By Mithea Murugesu
As my placement at Justice for Children and Youth (JFCY) draws to an end, it feels like an opportune time to reflect on my experiences. I was initially drawn to JFCY because I wanted to further explore my interest in children’s rights. Prior to this placement, I knew very little about what I considered to be a niche area of law. In law school, students rarely hear about the rights of a child. I, myself, was only exposed to it through courses such as family law and child protection law. However, in these contexts, the child is viewed as a victim and in need of protection. The adults make decisions for children under the best interests of the child principle. I left these classes wondering where the child’s voice was in all of this.
In light of my previous experiences, it was a pleasant surprise to learn that the child’s voice is front and centre at JFCY. You will notice this too when you give the clinic a call. If it is regarding a legal issue, the staff will request to speak to the child or youth directly.
Alongside the focus on the voice of the child, the clinic frames its advocacy around a rights based approach. I appreciate this perspective because it acknowledges that individuals have rights and autonomy. It allows for service providers to be held accountable in ensuring those rights are met. This is an empowering position which encourages children and youth to have a greater say in what goes on in their lives.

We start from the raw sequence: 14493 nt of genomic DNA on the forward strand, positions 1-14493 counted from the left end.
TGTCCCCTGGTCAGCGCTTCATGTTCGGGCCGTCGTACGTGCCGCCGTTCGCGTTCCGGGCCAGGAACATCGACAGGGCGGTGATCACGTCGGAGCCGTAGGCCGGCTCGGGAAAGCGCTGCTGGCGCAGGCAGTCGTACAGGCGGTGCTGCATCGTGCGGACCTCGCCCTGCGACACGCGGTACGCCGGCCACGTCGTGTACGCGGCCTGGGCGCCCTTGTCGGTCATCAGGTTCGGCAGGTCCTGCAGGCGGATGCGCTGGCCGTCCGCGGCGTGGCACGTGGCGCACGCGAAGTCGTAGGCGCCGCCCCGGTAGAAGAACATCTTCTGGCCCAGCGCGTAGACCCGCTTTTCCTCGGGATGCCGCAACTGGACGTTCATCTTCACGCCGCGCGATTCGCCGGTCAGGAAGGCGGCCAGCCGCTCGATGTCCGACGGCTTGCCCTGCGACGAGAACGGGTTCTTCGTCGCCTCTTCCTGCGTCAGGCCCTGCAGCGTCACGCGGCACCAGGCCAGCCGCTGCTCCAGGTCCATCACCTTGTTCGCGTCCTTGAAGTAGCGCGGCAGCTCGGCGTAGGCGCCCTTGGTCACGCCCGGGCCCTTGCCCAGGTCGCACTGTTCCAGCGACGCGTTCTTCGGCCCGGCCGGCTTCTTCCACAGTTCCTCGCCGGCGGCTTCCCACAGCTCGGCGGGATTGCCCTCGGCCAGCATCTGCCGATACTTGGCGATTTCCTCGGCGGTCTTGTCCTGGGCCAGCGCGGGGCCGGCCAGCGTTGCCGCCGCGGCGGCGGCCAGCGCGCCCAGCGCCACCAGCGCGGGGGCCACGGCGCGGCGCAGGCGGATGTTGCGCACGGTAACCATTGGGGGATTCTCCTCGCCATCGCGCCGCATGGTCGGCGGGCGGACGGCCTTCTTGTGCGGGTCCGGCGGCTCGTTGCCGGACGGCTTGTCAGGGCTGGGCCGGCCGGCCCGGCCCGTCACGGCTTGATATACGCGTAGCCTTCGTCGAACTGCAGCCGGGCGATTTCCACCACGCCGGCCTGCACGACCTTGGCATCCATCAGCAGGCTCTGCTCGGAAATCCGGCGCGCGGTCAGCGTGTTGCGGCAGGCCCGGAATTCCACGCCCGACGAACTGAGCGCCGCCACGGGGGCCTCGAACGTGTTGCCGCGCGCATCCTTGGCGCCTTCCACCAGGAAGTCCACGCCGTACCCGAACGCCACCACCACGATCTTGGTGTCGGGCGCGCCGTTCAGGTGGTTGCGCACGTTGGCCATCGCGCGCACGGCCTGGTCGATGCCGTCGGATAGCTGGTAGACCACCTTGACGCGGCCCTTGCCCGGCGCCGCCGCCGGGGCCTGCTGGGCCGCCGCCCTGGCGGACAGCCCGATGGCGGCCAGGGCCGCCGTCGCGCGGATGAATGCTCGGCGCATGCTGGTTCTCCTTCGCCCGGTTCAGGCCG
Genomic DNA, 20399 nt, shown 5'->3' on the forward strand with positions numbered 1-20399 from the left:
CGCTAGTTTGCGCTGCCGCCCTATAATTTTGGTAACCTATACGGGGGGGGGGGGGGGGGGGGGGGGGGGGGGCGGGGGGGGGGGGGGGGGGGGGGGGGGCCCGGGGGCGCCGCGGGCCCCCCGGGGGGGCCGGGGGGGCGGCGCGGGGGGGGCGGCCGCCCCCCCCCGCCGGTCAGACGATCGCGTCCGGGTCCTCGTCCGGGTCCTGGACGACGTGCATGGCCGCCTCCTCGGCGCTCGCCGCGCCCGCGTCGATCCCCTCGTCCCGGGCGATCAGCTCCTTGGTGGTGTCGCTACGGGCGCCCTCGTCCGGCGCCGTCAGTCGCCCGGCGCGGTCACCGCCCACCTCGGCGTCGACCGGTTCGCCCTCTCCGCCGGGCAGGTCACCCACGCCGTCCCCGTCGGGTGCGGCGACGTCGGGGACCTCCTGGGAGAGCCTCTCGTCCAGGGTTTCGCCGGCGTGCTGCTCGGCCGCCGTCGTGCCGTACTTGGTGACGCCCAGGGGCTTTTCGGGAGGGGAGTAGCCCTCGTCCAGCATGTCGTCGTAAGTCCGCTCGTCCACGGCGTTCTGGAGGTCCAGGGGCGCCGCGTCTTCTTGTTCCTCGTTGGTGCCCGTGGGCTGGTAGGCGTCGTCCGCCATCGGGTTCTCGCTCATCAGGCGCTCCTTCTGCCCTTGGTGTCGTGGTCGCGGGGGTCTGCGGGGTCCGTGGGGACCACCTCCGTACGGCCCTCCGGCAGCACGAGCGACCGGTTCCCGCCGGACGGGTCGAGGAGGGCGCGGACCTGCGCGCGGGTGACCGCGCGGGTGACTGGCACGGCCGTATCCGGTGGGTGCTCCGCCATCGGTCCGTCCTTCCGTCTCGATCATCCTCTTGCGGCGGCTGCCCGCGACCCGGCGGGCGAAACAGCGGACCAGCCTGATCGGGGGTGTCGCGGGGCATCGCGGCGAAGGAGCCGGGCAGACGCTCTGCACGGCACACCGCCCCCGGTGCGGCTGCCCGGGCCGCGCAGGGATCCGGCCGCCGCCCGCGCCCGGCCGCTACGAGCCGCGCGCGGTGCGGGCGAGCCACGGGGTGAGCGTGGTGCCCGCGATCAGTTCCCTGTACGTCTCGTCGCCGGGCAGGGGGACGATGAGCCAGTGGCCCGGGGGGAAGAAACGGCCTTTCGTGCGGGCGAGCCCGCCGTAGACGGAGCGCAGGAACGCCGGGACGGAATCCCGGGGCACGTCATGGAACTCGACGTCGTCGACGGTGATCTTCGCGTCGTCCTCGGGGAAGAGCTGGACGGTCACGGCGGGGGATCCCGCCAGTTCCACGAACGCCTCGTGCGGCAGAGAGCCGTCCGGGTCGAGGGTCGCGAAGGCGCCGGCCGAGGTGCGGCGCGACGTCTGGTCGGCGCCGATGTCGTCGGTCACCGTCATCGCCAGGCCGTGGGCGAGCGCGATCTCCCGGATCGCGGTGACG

It is fitting that my first task at JFCY involved children’s special education rights during COVID-19. Prior to this work and the two day self-administered crash course on special education rights, I had no knowledge of this type of law. In reading up on the United Nations Convention on the Rights of the Child and the case law on special education (see Moore v. British Columbia (Education)), I learned that children are entitled to an education and that special education is not a dispensable luxury. COVID-19 does not eliminate these rights and school boards are required to ensure that measures, such as virtual learning, address the needs of children with learning disabilities. As a result of this learning opportunity, I am curious to see how school boards across the country navigate back to school in the fall.
Through my summer work experience at JFCY, I have gained a greater understanding of children’s rights. Conducting client intakes over the phone has allowed me to hear a variety of unique cases from leaving home to having the right to access legal services. Many of these cases involve complex legal issues and it makes me question the systems in place that are preventing children and youth from seeking justice. My experience at JFCY has inspired me to empathize with the young person and to see the world from their perspective. I hope to carry this knowledge forward in my practice as I advocate for my client while also ensuring their voice is heard.
Mithea Murugesu is an incoming 3L at the University of Windsor. She is a passionate advocate for social justice interested in applying her law degree towards human rights work